Parent-evaluated Listening and Understanding Measure (PLUM) and the Hearing and Talking Scale (HATS) have been developed in collaboration with Aboriginal health and early education services

As well as providing free diagnostic assessments, HAPEE aims to upskill and support primary care providers, early education staff, and parents and carers with the ability to identify, manage and monitor potential hearing loss in young children.

“The new PLUM and HATS tools are great because they can tell the health workers which little kids are likely to have hearing loss,” says Ms Clapin.

“Communities can decrease their reliance on audiologists if their local health staff are able to do the initial checks - HAPEE staff can support local health staff in developing these skills. 

“We are also finding that a lot of the children need to be assessed by a Speech Pathologist - sometimes accessing a Speech Pathologist can also be difficult.”

Another barrier contributing to diagnosis prevention is the fact that there are often no visible signs of an ear problem.

“In the past lots of kids had discharge from their ears, but we are not seeing that so much now, so it is not immediately noticeable to parents or health workers.

“We want to make everyone aware that this is an invisible problem so that they don’t wait for symptoms before organising a check.”

Increasing the numbers of trained local Indigenous staff, with the skills to conduct initial screens, would provide communities with more control over their own care, improving short and long term health outcomes.

“Now that we are all getting used to doing things by teleservice, the HAPEE audiologist and the local health worker can collaborate to provide virtual assessments - this way we could do the tests when it suits the community, not just when the audiologist is able to visit,” says Ms Clapin.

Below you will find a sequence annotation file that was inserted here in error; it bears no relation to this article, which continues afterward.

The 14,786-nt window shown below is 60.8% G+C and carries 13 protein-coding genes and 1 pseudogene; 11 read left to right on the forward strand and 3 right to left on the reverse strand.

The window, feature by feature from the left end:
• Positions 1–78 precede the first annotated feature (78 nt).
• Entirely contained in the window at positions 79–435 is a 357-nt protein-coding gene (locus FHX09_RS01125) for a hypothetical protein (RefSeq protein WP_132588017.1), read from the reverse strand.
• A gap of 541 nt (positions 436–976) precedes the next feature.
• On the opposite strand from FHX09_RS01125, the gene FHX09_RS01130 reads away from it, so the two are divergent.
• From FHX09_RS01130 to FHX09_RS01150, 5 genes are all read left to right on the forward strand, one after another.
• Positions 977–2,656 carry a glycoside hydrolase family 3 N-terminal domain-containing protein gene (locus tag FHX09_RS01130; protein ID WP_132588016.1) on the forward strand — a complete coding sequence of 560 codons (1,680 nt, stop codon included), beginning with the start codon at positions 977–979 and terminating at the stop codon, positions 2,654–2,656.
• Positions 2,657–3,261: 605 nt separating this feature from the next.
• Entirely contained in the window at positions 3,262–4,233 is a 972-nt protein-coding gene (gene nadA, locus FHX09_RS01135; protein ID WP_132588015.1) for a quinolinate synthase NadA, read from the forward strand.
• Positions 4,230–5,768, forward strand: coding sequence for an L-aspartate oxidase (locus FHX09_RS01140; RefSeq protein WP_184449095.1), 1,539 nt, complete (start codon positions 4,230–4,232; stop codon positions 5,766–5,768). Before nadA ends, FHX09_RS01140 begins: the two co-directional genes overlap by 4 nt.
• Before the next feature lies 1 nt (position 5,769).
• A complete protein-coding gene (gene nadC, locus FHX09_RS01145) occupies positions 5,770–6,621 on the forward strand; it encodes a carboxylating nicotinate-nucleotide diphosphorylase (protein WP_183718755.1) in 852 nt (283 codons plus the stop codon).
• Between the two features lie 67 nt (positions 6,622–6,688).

“Left untreated, children can experience delayed speech, language and communication skills. 

“If kids start school with speech and language delays, they will find it hard to keep up with their schoolwork. 

“If they also have hearing loss, they can’t hear what the teacher is saying and will fall further behind. 

“These things mean that the kids are more likely to disengage with school or that they become disruptive. 

“And if the kids then drop out of school early that affects their ability to get work when they are adults. 

“So, identifying hearing loss early can have a big positive impact on kids’ lives.”

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Nicole Madigan

Nicole Madigan is a widely published journalist with more than 15 years experience in the media and communications industries.

Specialising in health, business, property and finance, Nicole writes regularly for numerous high-profile newspapers, magazines and online publications.

Before moving into freelance writing almost a decade ago, Nicole was an on-air reporter with Channel Nine and a newspaper journalist with News Limited.

Nicole is also the Director of content and communications agency Stella Communications (www.stellacomms.com) and a children's author.